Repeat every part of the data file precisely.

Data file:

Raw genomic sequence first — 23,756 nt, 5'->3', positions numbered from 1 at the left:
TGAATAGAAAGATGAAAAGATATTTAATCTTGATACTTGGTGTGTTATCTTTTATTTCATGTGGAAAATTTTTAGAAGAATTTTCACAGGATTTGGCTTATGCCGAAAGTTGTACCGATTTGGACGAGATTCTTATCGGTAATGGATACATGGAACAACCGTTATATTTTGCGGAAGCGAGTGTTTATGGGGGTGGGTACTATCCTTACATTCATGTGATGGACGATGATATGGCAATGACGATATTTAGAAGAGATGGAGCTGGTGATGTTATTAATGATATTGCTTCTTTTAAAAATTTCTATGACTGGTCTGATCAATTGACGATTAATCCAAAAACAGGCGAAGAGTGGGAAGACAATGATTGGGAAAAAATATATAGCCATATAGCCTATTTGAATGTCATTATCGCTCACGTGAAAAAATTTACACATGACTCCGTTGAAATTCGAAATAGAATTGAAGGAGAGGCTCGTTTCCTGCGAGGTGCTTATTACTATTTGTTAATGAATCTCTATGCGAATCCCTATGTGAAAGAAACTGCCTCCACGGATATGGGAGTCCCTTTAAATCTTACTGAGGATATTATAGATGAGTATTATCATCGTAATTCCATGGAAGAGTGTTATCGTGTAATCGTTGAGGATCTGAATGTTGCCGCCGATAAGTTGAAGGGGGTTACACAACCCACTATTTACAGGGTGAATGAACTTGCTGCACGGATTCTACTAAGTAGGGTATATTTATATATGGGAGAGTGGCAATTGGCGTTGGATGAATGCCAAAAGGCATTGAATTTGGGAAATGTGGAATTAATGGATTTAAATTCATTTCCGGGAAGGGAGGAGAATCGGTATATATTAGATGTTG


Raw genomic sequence first — 23,756 nt, 5'->3', positions numbered from 1 at the left:
TGAATAGAAAGATGAAAAGATATTTAATCTTGATACTTGGTGTGTTATCTTTTATTTCATGTGGAAAATTTTTAGAAGAATTTTCACAGGATTTGGCTTATGCCGAAAGTTGTACCGATTTGGACGAGATTCTTATCGGTAATGGATACATGGAACAACCGTTATATTTTGCGGAAGCGAGTGTTTATGGGGGTGGGTACTATCCTTACATTCATGTGATGGACGATGATATGGCAATGACGATATTTAGAAGAGATGGAGCTGGTGATGTTATTAATGATATTGCTTCTTTTAAAAATTTCTATGACTGGTCTGATCAATTGACGATTAATCCAAAAACAGGCGAAGAGTGGGAAGACAATGATTGGGAAAAAATATATAGCCATATAGCCTATTTGAATGTCATTATCGCTCACGTGAAAAAATTTACACATGACTCCGTTGAAATTCGAAATAGAATTGAAGGAGAGGCTCGTTTCCTGCGAGGTGCTTATTACTATTTGTTAATGAATCTCTATGCGAATCCCTATGTGAAAGAAACTGCCTCCACGGATATGGGAGTCCCTTTAAATCTTACTGAGGATATTATAGATGAGTATTATCATCGTAATTCCATGGAAGAGTGTTATCGTGTAATCGTTGAGGATCTGAATGTTGCCGCCGATAAGTTGAAGGGGGTTACACAACCCACTATTTACAGGGTGAATGAACTTGCTGCACGGATTCTACTAAGTAGGGTATATTTATATATGGGAGAGTGGCAATTGGCGTTGGATGAATGCCAAAAGGCATTGAATTTGGGAAATGTGGAATTAATGGATTTAAATTCATTTCCGGGAAGGGAGGAGAATCGGTATATATTAGATGTTG